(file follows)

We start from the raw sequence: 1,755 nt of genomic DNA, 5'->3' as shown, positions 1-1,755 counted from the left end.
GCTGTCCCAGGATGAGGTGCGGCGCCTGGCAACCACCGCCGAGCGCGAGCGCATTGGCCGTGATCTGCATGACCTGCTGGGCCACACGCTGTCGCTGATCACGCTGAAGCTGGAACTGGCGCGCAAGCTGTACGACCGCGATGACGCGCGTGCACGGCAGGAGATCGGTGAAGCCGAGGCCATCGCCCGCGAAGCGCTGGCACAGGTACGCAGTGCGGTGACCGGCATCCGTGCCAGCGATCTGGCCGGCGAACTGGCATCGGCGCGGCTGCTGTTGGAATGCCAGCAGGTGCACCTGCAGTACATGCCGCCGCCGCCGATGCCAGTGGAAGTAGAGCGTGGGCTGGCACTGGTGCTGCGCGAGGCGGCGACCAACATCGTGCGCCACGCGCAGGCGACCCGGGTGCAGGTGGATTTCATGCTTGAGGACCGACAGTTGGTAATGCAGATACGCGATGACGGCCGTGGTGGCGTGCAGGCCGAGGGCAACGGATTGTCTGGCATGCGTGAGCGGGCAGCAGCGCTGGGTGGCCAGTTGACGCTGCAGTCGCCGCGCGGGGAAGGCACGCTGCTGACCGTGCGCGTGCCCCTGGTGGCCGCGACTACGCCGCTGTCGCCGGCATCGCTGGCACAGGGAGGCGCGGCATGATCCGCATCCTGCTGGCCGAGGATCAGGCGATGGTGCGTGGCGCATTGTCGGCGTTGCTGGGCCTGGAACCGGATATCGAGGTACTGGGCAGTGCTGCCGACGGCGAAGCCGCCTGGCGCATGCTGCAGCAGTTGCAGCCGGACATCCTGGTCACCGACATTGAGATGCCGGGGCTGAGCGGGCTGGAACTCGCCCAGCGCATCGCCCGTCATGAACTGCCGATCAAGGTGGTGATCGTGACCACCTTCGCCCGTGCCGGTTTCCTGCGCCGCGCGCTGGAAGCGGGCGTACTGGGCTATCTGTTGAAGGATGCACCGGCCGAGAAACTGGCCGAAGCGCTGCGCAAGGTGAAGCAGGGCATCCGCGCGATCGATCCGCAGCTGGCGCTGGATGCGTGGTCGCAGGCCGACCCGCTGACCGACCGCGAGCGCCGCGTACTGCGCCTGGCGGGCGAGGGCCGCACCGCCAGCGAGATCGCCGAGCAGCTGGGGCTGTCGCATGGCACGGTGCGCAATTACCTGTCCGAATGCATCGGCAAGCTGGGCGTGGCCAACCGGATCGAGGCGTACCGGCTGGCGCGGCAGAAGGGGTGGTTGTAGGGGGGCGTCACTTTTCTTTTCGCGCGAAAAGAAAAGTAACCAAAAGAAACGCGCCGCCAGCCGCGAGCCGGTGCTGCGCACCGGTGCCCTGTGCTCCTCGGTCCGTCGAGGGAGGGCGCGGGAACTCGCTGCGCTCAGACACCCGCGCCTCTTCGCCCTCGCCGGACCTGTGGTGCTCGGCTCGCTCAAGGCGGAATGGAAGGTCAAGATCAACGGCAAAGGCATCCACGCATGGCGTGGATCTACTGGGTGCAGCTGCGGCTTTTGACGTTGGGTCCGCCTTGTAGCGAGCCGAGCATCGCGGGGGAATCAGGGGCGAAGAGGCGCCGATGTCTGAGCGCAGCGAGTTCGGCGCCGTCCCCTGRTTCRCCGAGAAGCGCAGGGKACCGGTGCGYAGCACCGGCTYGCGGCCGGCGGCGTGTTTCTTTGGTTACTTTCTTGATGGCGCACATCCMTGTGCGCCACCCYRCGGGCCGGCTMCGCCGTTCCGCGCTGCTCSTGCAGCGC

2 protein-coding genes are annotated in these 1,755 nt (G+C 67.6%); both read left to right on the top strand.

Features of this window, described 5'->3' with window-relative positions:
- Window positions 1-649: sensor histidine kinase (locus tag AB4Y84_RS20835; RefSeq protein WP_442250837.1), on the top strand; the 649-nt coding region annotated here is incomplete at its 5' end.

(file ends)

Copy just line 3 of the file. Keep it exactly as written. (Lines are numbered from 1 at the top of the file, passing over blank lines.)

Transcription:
2 protein-coding genes are annotated in these 1,755 nt (G+C 67.6%); both read left to right on the top strand.